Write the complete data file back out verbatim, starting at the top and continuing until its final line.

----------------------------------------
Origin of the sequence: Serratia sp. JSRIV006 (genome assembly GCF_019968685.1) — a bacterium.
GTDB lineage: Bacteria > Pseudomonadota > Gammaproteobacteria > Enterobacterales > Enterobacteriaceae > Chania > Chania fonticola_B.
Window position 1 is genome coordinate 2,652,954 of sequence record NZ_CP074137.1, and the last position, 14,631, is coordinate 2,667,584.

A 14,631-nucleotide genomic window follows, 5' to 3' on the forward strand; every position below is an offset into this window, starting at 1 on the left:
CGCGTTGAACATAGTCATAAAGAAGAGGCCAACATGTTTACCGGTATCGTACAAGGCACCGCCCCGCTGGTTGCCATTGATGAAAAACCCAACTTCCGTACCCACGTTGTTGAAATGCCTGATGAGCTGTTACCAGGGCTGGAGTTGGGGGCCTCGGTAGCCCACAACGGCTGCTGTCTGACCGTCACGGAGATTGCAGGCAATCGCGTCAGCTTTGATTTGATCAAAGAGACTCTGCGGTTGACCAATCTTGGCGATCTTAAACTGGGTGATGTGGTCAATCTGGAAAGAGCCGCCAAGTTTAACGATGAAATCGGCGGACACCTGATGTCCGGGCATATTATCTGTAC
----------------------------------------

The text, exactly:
Origin of the sequence: Serratia sp. JSRIV006 (genome assembly GCF_019968685.1) — a bacterium.
GTDB lineage: Bacteria > Pseudomonadota > Gammaproteobacteria > Enterobacterales > Enterobacteriaceae > Chania > Chania fonticola_B.
Window position 1 is genome coordinate 2,652,954 of sequence record NZ_CP074137.1, and the last position, 14,631, is coordinate 2,667,584.

A 14,631-nucleotide genomic window follows, 5' to 3' on the forward strand; every position below is an offset into this window, starting at 1 on the left:
CGCGTTGAACATAGTCATAAAGAAGAGGCCAACATGTTTACCGGTATCGTACAAGGCACCGCCCCGCTGGTTGCCATTGATGAAAAACCCAACTTCCGTACCCACGTTGTTGAAATGCCTGATGAGCTGTTACCAGGGCTGGAGTTGGGGGCCTCGGTAGCCCACAACGGCTGCTGTCTGACCGTCACGGAGATTGCAGGCAATCGCGTCAGCTTTGATTTGATCAAAGAGACTCTGCGGTTGACCAATCTTGGCGATCTTAAACTGGGTGATGTGGTCAATCTGGAAAGAGCCGCCAAGTTTAACGATGAAATCGGCGGACACCTGATGTCCGGGCATATTATCTGTAC